**The question.** Is an asymptotic equivalent known or conjectured for the number $N(d)$ of $\alpha \in \bar{\mathbb{Q}}$ with $h(\alpha) < 1$ and $[\mathbb{Q}(\alpha):\mathbb{Q}] \leq d$?

The rather crude proof of Northcott's theorem bounds $\log{N(d)}$ by $O(d^2)$. On the other hand, upon extracting $\lfloor d/m \rfloor$-th roots from numbers of degree $m$ and logarithmic height $< d/m$, where $m$ is fixed but arbitrarily large, and using a generalization of Schanuel's theorem due to Masser and Vaaler ("Counting algebraic numbers with large height," *Trans. Amer. Math. Soc.* 2007), it is easily seen that $\log{N(d)} > Ad$ for $d \gg_A 0$ and any given $A < \infty$.

The mentioned paper of Masser and Vaaler determines the dominant term for the opposite count involving points of large height and bounded degree. The problem considered here, involving bounded height and large degree, is likely to be more delicate. The basic lower bound $\log{N(d)} \gg d$ of the previous paragraph is likely to be improved by taking an optimal $m = m(d)$ and examining the error term (rate of convergence) in the Masser-Vaaler estimate. Perhaps such an improvement could point to the right asymptotics for $\log{N(d)}$?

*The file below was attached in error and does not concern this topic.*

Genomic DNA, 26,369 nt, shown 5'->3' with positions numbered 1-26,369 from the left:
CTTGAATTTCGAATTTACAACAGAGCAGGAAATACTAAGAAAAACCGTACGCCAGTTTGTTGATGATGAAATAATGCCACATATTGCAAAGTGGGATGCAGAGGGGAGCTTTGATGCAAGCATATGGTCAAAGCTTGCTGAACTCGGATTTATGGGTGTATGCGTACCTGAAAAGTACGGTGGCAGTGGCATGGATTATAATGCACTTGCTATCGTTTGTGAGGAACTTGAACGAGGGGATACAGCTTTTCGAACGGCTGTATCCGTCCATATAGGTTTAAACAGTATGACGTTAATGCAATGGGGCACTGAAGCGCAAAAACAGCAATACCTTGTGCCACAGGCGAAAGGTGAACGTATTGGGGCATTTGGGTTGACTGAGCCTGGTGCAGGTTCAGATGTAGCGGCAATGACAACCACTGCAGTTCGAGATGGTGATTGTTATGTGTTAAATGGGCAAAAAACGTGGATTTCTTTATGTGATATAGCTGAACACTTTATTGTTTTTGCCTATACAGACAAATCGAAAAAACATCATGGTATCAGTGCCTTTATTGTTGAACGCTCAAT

Has this asymptotic been studied?

**The answer.** Indeed $\log{N(d)} \asymp d^2$, and this is not hard to see modulo a certain irreducibility hypothesis, which at the very least is implied by a conjecture of Poonen (cf. Thm. 1 in *Bertini theorems over finite fields*). By the Jensen-Mahler formula, the height $h(\alpha)$ of an algebraic number of degree $d$ with minimal polynomial $f \in \mathbb{Z}[x]$ coincides with the normalized logarithmic Mahler measure:
$$
h(\alpha) = d^{-1} \log{M(f)} := d^{-1} \int_{S^1} \log{|f(z)|} \, \frac{d\theta}{2\pi}.
$$
By the triangle inequality and a term-by-term integration, this is bounded above by $d^{-1} \log{\ell_1(f)}$, where $\ell_1(f)$ is the $L^1$-norm of the vector of coefficients of $f$. Now of course the inequality $\ell_1(f) < e^d$ has $\exp((1-o(1))d^2)$ solutions $f \in \mathbb{Z}[x]$ of $\deg{f} = d$, and it should not be too difficult to show that as many of them are irreducible (perhaps I am underestimating this problem). This supplies the lower bound $\log{N(d)} \geq (1-o(1))d^2$.

Northcott's bound gives $\log{N(d)} < (1+\log{2})d^2 + O(d)$ in the other direction, and we certainly have $\log{N(d)} \asymp d^2$. Apart from verifying the claim on irreducibility, what remains to be seen is whether equality holds in $\log{N(d)} \geq (1-o(1))d^2$. But I suspect this could be a delicate issue.